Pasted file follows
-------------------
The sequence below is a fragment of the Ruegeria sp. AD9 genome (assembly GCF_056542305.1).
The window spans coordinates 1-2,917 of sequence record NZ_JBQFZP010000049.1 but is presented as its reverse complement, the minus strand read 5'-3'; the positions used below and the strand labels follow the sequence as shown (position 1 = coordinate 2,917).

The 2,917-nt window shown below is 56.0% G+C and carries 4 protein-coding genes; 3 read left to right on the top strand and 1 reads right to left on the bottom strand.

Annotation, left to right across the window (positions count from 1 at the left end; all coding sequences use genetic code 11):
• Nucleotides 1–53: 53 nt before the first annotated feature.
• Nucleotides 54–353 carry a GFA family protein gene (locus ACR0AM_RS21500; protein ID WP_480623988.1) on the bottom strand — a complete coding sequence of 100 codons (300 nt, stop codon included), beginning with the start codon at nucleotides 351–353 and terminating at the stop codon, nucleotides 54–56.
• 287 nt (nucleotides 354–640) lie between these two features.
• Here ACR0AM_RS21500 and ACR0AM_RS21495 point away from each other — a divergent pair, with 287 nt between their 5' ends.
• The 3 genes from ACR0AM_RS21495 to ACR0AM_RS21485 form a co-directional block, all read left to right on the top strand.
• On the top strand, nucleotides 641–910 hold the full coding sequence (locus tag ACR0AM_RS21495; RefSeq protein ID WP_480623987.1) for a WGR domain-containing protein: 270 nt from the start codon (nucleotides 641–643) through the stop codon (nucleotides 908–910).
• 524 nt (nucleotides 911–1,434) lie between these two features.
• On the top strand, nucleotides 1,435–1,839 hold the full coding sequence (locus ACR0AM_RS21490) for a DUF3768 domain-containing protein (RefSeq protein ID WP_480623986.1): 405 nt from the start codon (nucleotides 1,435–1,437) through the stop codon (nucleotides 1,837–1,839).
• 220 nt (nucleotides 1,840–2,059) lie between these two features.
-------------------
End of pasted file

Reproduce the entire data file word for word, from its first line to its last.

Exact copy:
The sequence below is a fragment of the Ruegeria sp. AD9 genome (assembly GCF_056542305.1).
The window spans coordinates 1-2,917 of sequence record NZ_JBQFZP010000049.1 but is presented as its reverse complement, the minus strand read 5'-3'; the positions used below and the strand labels follow the sequence as shown (position 1 = coordinate 2,917).

The 2,917-nt window shown below is 56.0% G+C and carries 4 protein-coding genes; 3 read left to right on the top strand and 1 reads right to left on the bottom strand.

Annotation, left to right across the window (positions count from 1 at the left end; all coding sequences use genetic code 11):
• Nucleotides 1–53: 53 nt before the first annotated feature.
• Nucleotides 54–353 carry a GFA family protein gene (locus ACR0AM_RS21500; protein ID WP_480623988.1) on the bottom strand — a complete coding sequence of 100 codons (300 nt, stop codon included), beginning with the start codon at nucleotides 351–353 and terminating at the stop codon, nucleotides 54–56.
• 287 nt (nucleotides 354–640) lie between these two features.
• Here ACR0AM_RS21500 and ACR0AM_RS21495 point away from each other — a divergent pair, with 287 nt between their 5' ends.
• The 3 genes from ACR0AM_RS21495 to ACR0AM_RS21485 form a co-directional block, all read left to right on the top strand.
• On the top strand, nucleotides 641–910 hold the full coding sequence (locus tag ACR0AM_RS21495; RefSeq protein ID WP_480623987.1) for a WGR domain-containing protein: 270 nt from the start codon (nucleotides 641–643) through the stop codon (nucleotides 908–910).
• 524 nt (nucleotides 911–1,434) lie between these two features.
• On the top strand, nucleotides 1,435–1,839 hold the full coding sequence (locus ACR0AM_RS21490) for a DUF3768 domain-containing protein (RefSeq protein ID WP_480623986.1): 405 nt from the start codon (nucleotides 1,435–1,437) through the stop codon (nucleotides 1,837–1,839).
• 220 nt (nucleotides 1,840–2,059) lie between these two features.